1: Understand Your Chronic Pain

While it’s unquestionably true that the experience of a chronic pain condition can vary drastically from person to person, you should take time now to find out what you’re dealing with, as soon as possible. Find out as much as you can about the “usual” progression of your disease or condition, as well as the range of symptoms and associated conditions you might expect along the way.

Knowing what to expect is important when you’re beginning a long journey with a new condition. You’ll find out soon enough that every new ache and pain and discomfort can soon make you nuts, wondering “Is this something to worry about? Or is this just part of my condition?”

If you can get as much information as possible at the outset, you can save yourself some anxiety, and make better decisions about your medical care.

2: Stay As Active As Possible

Study after study shows the benefits of light exercise for chronic pain patients. (Just this week, we hear news of a study showing adolescents with fibromyalgia experience less pain if they maintain some level of activity — Doctor’s Guide, via Fighting Fatigue.

Good choices for those living with chronic pain conditions include walking, swimming, yoga, and Pilates. Start with a one-on-one class, if you can — and if your area is lucky enough to have such a person, find a teacher with experience dealing with students who have chronic pain conditions. (Tip: Identify all area yoga teachers, for example, then call each studio and ask if any teacher there has dealt with your disease or condition, either personally or through students.)

For more on getting an exercise program in place while you’re coping with chronic pain, see my recent post “Exercise and Fibromyalgia: A Love/Hate Affair.”

3: Make New Friends Who Know What You’re Going Through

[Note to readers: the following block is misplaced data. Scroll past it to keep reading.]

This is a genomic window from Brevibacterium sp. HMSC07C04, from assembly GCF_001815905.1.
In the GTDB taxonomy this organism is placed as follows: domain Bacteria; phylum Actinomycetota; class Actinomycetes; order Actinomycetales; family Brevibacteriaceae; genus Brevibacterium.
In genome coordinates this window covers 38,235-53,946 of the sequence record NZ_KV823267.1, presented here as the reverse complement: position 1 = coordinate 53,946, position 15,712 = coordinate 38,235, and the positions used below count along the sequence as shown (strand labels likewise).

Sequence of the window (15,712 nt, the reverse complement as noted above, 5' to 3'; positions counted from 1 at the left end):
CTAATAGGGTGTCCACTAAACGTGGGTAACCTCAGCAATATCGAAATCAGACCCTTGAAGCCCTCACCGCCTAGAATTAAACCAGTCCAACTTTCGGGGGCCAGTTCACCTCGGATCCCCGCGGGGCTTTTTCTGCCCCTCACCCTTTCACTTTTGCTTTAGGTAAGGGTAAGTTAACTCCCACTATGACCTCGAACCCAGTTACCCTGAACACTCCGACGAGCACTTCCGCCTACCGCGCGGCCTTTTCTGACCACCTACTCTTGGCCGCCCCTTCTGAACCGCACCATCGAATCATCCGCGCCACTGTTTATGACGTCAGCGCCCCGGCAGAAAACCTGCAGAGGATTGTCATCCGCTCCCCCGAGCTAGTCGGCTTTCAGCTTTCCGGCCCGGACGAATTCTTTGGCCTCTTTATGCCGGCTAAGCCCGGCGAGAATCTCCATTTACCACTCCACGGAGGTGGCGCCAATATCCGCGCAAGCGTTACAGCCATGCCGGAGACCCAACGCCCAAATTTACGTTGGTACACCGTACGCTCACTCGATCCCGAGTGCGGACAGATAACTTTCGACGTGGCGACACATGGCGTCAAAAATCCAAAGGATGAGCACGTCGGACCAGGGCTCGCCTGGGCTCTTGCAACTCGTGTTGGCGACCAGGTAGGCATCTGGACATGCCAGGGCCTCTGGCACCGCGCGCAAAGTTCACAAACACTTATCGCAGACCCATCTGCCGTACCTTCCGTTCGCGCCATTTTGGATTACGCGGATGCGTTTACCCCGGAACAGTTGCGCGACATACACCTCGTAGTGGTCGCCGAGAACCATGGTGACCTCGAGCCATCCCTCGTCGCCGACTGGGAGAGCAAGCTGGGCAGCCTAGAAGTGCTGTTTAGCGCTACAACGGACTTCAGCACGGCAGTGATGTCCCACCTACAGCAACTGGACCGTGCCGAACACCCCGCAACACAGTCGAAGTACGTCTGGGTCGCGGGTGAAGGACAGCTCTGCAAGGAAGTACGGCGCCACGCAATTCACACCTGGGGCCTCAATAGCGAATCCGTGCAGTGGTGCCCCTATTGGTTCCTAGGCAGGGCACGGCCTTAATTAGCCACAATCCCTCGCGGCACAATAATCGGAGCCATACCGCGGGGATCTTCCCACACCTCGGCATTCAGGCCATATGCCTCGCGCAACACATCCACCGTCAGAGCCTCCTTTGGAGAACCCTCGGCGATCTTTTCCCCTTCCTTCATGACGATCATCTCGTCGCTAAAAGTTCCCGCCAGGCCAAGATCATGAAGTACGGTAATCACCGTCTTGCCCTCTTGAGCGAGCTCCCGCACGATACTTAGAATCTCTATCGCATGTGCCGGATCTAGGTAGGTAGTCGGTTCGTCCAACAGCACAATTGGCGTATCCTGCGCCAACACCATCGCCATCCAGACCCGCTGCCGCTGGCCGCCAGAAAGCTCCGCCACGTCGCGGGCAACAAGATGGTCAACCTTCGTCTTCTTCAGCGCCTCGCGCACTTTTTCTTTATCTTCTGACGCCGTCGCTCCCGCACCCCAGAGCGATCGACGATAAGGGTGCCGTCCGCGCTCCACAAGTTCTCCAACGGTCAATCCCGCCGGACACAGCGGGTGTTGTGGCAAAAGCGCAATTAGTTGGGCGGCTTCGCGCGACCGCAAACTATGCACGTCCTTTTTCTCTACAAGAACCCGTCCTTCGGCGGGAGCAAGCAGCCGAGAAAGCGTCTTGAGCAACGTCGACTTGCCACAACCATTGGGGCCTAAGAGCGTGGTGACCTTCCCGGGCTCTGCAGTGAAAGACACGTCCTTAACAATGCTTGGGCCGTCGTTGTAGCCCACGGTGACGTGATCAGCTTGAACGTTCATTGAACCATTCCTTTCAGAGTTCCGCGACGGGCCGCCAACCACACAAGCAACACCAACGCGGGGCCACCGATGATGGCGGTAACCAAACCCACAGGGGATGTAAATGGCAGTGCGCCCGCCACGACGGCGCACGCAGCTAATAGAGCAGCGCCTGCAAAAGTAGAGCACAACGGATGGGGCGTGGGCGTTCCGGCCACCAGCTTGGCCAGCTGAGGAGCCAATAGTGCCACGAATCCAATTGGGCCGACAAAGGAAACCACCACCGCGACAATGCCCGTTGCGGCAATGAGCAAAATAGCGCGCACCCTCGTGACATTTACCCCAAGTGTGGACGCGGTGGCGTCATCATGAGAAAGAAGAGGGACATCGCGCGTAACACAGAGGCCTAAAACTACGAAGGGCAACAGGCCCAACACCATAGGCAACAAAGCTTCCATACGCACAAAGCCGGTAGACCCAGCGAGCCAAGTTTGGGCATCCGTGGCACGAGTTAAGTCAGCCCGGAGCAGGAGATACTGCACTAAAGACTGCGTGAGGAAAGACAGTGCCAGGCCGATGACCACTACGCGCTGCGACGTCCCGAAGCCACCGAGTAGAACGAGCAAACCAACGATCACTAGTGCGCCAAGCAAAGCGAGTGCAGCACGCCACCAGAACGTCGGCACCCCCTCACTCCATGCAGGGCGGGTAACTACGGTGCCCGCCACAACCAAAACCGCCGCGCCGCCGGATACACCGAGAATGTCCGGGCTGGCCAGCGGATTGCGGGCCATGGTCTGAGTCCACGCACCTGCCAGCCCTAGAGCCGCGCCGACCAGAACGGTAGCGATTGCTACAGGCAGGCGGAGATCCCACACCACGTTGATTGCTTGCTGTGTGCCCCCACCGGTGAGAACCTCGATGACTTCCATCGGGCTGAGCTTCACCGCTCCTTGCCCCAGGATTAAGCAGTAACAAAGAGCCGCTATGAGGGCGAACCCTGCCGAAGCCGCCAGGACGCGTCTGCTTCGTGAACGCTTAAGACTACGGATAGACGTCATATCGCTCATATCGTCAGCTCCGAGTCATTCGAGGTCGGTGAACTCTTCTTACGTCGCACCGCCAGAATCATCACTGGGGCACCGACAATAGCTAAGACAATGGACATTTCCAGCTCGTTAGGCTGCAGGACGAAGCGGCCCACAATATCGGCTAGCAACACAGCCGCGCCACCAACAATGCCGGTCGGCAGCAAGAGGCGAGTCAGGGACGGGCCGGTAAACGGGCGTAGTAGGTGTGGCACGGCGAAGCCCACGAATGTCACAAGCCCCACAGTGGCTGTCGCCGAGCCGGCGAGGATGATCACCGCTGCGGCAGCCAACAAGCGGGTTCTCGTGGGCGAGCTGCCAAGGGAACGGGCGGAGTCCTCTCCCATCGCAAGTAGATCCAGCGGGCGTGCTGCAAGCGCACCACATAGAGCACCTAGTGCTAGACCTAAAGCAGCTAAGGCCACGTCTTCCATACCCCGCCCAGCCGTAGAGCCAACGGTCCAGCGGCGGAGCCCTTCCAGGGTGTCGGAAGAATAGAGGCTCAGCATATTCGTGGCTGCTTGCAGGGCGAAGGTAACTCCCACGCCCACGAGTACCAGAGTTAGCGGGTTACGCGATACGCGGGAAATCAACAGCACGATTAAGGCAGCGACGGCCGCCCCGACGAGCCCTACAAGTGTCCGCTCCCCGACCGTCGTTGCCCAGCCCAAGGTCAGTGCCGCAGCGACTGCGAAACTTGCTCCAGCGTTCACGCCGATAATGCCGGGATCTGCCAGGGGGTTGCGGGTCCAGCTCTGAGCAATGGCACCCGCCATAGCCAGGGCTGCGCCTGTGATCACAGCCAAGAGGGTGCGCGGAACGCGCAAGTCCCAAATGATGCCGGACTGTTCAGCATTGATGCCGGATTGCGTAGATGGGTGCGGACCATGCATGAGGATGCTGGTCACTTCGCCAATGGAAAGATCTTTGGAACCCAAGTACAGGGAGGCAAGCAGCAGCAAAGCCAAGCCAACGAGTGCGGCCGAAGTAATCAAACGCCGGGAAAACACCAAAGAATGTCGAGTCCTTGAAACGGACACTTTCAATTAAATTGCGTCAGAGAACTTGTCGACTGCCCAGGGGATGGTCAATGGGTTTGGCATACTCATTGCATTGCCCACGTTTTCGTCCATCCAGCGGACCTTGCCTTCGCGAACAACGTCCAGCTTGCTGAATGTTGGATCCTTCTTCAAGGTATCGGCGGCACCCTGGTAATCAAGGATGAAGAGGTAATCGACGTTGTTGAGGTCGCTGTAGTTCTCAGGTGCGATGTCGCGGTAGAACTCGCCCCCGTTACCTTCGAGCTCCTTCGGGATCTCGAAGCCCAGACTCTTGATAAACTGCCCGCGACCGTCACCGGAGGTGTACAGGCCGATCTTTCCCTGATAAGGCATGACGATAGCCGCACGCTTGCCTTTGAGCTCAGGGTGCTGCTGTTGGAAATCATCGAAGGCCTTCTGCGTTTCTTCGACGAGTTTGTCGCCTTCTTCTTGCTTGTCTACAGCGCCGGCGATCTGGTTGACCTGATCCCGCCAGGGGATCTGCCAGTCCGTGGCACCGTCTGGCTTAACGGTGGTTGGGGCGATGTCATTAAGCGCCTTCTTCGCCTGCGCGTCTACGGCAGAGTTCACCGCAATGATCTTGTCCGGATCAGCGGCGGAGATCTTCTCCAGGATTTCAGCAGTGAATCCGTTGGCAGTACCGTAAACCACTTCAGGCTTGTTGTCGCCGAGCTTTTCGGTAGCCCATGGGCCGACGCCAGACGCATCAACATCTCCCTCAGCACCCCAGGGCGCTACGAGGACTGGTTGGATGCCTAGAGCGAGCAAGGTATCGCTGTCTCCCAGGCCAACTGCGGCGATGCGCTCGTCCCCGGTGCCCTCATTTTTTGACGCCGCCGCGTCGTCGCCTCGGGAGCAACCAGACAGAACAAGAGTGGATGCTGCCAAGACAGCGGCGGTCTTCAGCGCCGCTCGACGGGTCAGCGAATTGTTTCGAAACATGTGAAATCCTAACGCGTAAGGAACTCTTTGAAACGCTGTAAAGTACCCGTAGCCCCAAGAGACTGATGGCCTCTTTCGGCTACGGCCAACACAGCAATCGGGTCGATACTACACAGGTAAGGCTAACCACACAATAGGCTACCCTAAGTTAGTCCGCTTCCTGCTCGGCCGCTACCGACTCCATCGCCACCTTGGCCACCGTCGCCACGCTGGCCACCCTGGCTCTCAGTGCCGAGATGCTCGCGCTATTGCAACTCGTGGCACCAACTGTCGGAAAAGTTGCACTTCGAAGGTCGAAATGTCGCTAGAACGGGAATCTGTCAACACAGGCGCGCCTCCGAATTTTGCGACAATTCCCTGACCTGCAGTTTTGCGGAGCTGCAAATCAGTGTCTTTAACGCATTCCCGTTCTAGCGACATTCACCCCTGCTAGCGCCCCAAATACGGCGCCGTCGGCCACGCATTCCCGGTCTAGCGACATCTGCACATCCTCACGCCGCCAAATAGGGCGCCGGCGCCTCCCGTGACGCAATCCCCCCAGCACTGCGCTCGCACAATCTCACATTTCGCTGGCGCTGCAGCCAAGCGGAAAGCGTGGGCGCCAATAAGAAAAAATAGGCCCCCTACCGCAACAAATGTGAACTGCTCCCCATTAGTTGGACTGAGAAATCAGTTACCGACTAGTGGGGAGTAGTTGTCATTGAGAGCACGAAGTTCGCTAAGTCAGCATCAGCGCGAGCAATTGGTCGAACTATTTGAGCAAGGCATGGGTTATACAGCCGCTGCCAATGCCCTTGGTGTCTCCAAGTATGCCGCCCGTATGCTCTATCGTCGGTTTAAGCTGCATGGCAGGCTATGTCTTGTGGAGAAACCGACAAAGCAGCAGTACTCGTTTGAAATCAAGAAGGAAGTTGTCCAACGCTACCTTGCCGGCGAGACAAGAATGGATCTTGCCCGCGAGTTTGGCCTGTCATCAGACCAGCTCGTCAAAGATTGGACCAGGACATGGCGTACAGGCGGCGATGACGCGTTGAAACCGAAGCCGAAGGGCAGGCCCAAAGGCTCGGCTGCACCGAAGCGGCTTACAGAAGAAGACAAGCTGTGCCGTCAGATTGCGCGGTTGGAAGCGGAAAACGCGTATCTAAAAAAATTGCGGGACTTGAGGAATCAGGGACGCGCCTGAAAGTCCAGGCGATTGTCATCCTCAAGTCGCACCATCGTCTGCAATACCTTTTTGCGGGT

Support groups can help — but they can also hurt. Be careful with this one.

Here’s why: How we talk to ourselves about our pain has a definite, measurable effect on our perception of that pain. Given that we all have a right to put a voice to our pain, to tell our stories and have them understood, a support group would be a natural way to explore that process.

However, the catch is that when we all tell our similar-yet-different stories, we’re all susceptible to a perceived or real increase in pain.

So, it’s important to find a group that encourages healthful, positive ways of dealing with the disease.

This is not to say that you should tell your story only to Pollyannas, who will then tell you to smell the roses and just get moving or try this, that, or the other alternative treatment and you’ll be right as rain. That, to my way of thinking at least, would be worse than being hyper-aware of my pain, frankly.

What I am saying is this: look for a group that focuses on solutions — that allows its members to freely discuss their stories and rant and rave if they like, but that, in the final analysis, wants to help each other do better.

That’s real support. Otherwise, it’s just a bitch session over coffee and for that? I have my best friend.

4: Keep A Wellness Log to Track Your Symptoms

Get in the habit of keeping a daily record of your symptoms, together with any factor that can affect your experience of your pain. You can do this in a computer file — a plain text document, for instance, or an Excel spreadsheet if you’re feeling really ambitious.

Or you can get a simple flip-top reporter’s moleskine, which is what I use. Here’s an example of this model, from Amazon (affiliate link).

At a minimum, you should track:

  • Your daily food intake
  • All medications, including time and dosage
  • All supplements you take, including time and dosage
  • Your sleep — duration and quality
  • Your activity level, including household chores and more formal exercise
  • Any significant alterations in mood and stress level
  • And, of course, your symptoms, preferably ranked on some sort of numerical scale